Analysis of issues brought as grievances

Recent contracts negotiated in same


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Preparation and choice of bargaining items (cont.)

Planning - effective negotiators:

Anticipate issues critical to both parties

Prioritize objectives & establish realistic settlement ranges

Prepare overall strategy for negotiations that reflects the needs of both parties

Develop an agenda that arranges issues

in a logical order for discussion

Incorporate in written ground rules

The Bargaining Process (cont.)

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The Bargaining Process (cont.)

Negotiation sessions:

Ground rules established by parties

Where, when, how often, and how long to meet

Size of bargaining teams

Each side designates a leader

Exchange initial proposals

Separate economic and non-economic


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Negotiation sessions (cont.):

Posturing - monologues wherein both parties present demands

Common aspects of bargaining that may be anticipated include:


Concealment of real bargaining objectives

from other party

Packaging items

Throwaway items




Saving face

The Bargaining Process (cont.)

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The Bargaining Process (cont.)

Negotiation sessions (cont.):

Exchange of proposals and counterproposals

Usually get quick agreement on less important non-economic items

Bargaining on economic items typically involves packaging

Point of crisis - agreement cannot be reached

Mediation or arbitration available to help reach


“The crunch” - point of no return when both

sides realize that some deadline will cause no

decision to become the final decision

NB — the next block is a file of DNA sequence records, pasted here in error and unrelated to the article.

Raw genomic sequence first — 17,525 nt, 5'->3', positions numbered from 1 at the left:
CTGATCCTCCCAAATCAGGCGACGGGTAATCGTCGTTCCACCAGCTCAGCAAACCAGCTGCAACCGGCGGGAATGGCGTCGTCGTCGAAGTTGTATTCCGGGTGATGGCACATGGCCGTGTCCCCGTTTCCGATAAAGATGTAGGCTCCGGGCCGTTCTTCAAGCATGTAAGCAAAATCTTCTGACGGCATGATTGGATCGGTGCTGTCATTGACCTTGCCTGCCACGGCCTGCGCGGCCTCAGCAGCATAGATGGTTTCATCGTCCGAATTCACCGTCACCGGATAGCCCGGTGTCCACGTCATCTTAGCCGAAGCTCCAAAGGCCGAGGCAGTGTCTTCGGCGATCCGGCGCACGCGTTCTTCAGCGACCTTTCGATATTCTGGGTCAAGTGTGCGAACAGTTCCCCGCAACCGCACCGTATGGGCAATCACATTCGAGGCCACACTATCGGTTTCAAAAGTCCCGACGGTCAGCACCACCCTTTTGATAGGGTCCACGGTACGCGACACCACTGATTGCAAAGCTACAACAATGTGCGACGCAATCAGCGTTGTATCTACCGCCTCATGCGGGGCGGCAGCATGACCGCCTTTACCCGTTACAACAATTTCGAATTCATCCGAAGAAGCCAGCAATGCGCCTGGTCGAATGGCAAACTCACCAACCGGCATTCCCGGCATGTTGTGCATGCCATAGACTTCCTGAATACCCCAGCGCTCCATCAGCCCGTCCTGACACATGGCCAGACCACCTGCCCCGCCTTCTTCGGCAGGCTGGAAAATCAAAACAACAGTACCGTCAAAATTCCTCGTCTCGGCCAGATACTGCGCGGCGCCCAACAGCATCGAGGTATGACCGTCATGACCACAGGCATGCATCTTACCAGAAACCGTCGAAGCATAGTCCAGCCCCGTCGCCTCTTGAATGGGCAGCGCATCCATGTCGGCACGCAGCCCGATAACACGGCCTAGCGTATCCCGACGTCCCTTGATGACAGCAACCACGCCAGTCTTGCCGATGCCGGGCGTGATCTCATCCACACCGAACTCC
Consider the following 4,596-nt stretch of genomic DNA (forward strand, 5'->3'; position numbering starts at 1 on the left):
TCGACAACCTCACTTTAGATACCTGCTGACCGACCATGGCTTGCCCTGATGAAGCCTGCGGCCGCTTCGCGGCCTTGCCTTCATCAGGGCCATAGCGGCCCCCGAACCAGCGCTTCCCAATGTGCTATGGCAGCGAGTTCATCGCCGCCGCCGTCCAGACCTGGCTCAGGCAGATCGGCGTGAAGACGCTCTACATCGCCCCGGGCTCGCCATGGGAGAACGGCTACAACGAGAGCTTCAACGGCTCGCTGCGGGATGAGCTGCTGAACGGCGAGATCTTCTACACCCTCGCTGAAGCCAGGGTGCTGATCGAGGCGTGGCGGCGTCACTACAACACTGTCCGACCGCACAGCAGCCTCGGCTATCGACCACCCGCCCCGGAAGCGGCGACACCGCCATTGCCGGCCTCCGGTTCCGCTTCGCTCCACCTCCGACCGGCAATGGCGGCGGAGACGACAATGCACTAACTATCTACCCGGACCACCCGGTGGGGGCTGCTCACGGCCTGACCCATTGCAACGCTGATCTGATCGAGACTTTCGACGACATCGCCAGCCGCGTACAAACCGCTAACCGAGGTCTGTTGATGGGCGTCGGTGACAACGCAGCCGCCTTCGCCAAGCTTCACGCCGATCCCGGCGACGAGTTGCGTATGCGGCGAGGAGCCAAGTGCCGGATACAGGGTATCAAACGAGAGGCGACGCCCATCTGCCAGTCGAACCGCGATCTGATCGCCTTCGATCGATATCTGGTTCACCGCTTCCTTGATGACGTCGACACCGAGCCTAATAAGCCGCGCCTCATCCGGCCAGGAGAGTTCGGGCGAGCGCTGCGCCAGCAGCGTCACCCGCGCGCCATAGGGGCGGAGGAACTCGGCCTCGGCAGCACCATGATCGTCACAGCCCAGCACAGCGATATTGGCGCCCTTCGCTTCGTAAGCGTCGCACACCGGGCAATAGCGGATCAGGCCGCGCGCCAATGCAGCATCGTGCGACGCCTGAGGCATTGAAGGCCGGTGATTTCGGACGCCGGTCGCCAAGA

Signal that it is time for a decision or impasse

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Negotiation sessions (cont.)

Tentative agreement

Must be ratified by union membership in secret-ballot vote

Contract - written form of negotiated agreement

May encounter problems on agreeing to language that reflects agreement

The Bargaining Process (cont.)

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Bargaining Techniques

NLRA establishes boundaries of the negotiation process

Parties determine techniques

Has become a stylized ritual

Parties sincerely attempt to resolve conflicting interests

Successful bargaining lies in flexibility and in understanding and controlling the process

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Distributive bargaining

Negotiations viewed as ‘win-lose’ situation

Each side wants to maximize its share of limited resources

5 key elements:

1.Target point - optimal point to conclude negotiations

2.Resistance point - maximum or minimum beyond which a proposal is unacceptable

3. Initial offer - first number offered by negotiator

4. Settlement range - range between the resistance points

5. Settlement point - agreed upon point in settlement range

Bargaining Techniques (cont.)

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Bargaining Techniques (cont.)

Interest-based bargaining

Used with increasing frequency

Based on the idea that both parties have a fundamental mutual interest in the long-run economic success of the employer

Process includes:

Both sides fully share all relevant bargaining information

Willingness to forgo power or leverage as the sole determinant of “winning”

Brainstorming to generate new options and willingness of both parties to withhold criticism

Focus on present issues and finding solutions that will work in future contracts

Willingness of both parties to accept and utilize the process

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Bargaining Techniques (cont.)

Principled negotiations

“Hard on the merits, soft on the people”

Avoid typical haggling process

Separate the people from the problem

Focus on interests rather than positions

People - understand attitudes and perceptions of both parties

Couch proposals in terms consistent with attitudes

Build a working relationship before negotiations begin

Interests - attack the problems

Identify interests before parties’ positions harden

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Principled negotiations (cont.)

Options - develop as many options as possible

Interests of both parties can be satisfied in numerous ways

Multiple options increase chance of successful compromise

Objective criteria - agreement easier when the basis of agreement is a recognized criterion

Bargaining Techniques (cont.)

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Bargaining Techniques (cont.)

Pressure bargaining

Settlement of collective bargaining based on relative bargaining power of each party